"The University of Illinois is also in turmoil. The university sports an Interim Chancellor, an Interim Athletic Director, and an Interim Football Coach; the game will be played at Soldier Field, making this an Illini Interim Home Game."
Amidst all of Michigan's offensive struggles this year, the relative youth of our offensive line, particularly along the interior, has been a constant concern. Regardless of which side you fall on in the "Execution vs. Play-Calling" debate, you probably agree that having 6 combined years of experience between our three interior linemen is part of the issue. While the interior will hopefully improve next year with another year under each of their belts, Michigan will be losing it's two 5th year senior tackles.
With this in mind, I attempted to quantify the impact that an offensive line's experience has on a team's offensive success. Can Michigan expect to improve it's offensive output next season? How painful will it be to lose Lewan and Schofield?
I used depth charts from Rivals' database (they seemed more or less up to date) to get average experience (defined by academic standing) for each team in the Big 10's OL as a whole as well as split up by subgroup (T, G, C). I then drew scatter plots comparing those ages to overall YPA and rushing/passing YPA.
After seeing the initial results, I had to remove Purdue since they have the oldest OL and yet the worst offense by nearly two standard deviations. Some other teams were lesser outliers (Michigan, Indiana) but with such a small sample I didn't want to remove them too.
Michigan has a young, but not absurdly so, offensive line. Of course, they are helped tremendously by Lewan and Schofield. They have a very young interior though, with 6 combined years of experience. Iowa's interior is second youngest at 8 combined years, and their offense isn't exactly instilling fear across the nation either.
Purdue sucks. Wisconsin, OSU, and Indiana are really good. The rest of the Big 10 is mediocre. No news here.
Below are a series of scatterplots comparing the age of each Big 10 team's OL (and it's subgroups) to the offense's YPA (passing and rushing.
Overall, the age of the offensive line seems to have little to no impact on overall yards per play. In the Big 10, it has a slight positive impact on rushing yards but actually has a slight negative impact on passing yards. The negative impact on Passing YPA is mainly due to Michigan and Indiana, two teams with young OLs but high Passing YPA. In general though, these are pretty low R-squared values and don't seem to show much.
Tackles seem to have almost no impact on YPA, whether in the air or on the ground. This is probably largely a function of the sample, where 7 of the 11 teams have tackles with 7 combined years of experience. If I remove Indiana, the impact on Passing YPA becomes more meaningful, which makes sense given tackles' roles in pass protection. Michigan is wholly responsible for dragging down the Rushing YPA graph.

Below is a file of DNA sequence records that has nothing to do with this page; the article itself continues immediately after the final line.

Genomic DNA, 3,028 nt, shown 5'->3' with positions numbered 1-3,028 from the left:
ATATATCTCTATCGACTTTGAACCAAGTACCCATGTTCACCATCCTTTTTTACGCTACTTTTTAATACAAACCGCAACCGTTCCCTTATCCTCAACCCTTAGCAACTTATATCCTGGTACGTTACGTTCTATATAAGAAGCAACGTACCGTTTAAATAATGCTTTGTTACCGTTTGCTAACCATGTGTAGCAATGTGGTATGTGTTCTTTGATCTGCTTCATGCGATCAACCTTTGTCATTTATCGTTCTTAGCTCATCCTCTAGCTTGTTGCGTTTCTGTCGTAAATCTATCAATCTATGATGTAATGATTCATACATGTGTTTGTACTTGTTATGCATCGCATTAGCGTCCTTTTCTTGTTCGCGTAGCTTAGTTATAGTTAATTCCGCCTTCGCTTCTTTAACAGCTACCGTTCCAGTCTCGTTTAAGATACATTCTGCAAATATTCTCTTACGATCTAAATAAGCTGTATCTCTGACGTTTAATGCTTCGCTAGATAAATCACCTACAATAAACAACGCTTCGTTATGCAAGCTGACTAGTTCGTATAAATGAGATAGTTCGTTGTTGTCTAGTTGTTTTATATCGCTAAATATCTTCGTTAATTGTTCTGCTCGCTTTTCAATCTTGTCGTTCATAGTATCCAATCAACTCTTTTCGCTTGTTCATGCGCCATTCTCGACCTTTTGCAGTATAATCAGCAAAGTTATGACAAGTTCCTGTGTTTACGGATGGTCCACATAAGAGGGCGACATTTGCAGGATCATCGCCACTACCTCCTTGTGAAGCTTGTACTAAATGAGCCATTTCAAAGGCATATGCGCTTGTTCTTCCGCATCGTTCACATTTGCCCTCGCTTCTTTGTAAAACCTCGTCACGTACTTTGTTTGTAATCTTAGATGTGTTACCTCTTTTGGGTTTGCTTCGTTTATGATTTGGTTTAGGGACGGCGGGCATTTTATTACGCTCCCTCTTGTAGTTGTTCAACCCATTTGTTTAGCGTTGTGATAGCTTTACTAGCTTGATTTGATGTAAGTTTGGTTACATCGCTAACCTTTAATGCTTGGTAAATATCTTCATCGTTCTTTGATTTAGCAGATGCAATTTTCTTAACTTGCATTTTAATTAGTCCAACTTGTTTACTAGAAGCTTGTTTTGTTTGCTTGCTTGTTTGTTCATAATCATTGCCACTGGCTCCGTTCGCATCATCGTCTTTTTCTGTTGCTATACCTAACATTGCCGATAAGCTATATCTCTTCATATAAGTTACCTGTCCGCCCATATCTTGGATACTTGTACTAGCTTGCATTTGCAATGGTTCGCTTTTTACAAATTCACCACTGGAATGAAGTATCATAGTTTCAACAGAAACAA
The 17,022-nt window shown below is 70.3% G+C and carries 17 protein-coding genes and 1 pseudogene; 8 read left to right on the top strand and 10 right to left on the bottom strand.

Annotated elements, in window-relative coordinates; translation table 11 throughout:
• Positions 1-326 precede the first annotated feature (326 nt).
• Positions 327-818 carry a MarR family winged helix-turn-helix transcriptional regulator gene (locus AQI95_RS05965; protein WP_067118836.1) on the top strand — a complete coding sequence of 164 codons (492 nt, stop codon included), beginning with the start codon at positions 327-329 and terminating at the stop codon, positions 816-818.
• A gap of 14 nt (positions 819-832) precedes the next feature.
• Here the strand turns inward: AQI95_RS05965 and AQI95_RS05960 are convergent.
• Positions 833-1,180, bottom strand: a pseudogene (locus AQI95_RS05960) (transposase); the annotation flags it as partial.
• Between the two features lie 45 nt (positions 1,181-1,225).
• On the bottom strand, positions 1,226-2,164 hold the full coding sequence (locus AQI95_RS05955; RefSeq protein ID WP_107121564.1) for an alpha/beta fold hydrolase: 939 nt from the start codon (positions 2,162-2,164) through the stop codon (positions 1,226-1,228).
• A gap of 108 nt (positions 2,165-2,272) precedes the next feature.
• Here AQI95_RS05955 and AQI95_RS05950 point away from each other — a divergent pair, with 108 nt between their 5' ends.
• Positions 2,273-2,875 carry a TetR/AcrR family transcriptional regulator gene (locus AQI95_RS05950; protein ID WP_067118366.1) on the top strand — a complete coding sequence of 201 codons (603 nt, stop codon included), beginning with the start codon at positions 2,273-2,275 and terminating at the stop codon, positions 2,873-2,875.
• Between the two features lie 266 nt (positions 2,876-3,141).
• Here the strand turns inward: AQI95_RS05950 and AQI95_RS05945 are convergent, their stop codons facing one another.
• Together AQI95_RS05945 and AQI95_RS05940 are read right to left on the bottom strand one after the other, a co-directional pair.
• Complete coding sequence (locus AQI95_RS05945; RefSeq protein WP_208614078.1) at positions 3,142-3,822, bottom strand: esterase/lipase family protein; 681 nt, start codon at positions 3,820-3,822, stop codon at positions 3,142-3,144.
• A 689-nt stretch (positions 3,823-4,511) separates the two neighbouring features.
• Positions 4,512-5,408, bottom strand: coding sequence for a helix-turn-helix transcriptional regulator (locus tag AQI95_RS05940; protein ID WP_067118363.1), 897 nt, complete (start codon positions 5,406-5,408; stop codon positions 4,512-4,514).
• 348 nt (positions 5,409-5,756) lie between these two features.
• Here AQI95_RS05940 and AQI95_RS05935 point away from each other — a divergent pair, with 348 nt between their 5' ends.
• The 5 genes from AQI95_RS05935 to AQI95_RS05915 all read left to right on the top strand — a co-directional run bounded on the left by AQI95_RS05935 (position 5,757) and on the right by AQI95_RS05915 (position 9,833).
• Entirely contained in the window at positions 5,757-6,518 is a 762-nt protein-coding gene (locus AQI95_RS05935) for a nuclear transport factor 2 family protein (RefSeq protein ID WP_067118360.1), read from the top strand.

Again, guards' ages don't show much impact on YPA according to R-squared, although you can see an upward trend here at least. Even removing Michigan's young guards results in guard age having a negative correlation with passing YPA which is surprising. The rushing YPA graph makes sense at least, showing a relatively strong R-squared value.
Center experience shows by far the strongest relationship between age and YPA. This makes sense both because of center's importance to the OL as well as the complexity of the position requiring some experience to learn. The entirety of that influence comes on the ground, with center's age meaning nothing to passing YPA.
Before attempting to draw any conclusions, I think a few caveats must be stated:
- This analysis looks strictly at academic standing as a measure of experience. That means that a RS senior starting for the first time is viewed as more experienced than a true junior in his third year of starting.
- This analysis ignores all positions other than OL. As we saw last season at Michigan, for example, a dynamic QB can make up for a youthful offensive line. It also overlooks TEs, which in a system like Michigan's are also a vital part of the OL.
- The sample size is pretty thin. If I had more time, I'd like to do this for a large group - maybe the top 25 teams or something.
The above aside, I still think there are some interesting takeaways from this analysis.
- Offensive line experience matters in the run game. OSU and Wisconsin have the top two offenses in terms of YPA and 2 of the 4 most experienced lines. In particular, their rushing attacks average over a yard more per attempt than any other team.
- Offensive line experience does not seem to matter as in the air. While Indiana's passing YPA may be a function of it's system, Minnesota and Illinois have respectable averages with relatively young lines.
- Michigan's rushing game should improve next year (how can it get any worse...). Both guard and center experience correlate with rushing YPA. Losing their tackles doesn't appear to have much impact based on this analysis.
- Michigan's passing game is not necessarily doomed next year. The data doesn't show much one way or another, but tackle experience at least is not strongly correlated with offensive success in this sample.
Any thoughts/feedback are welcome.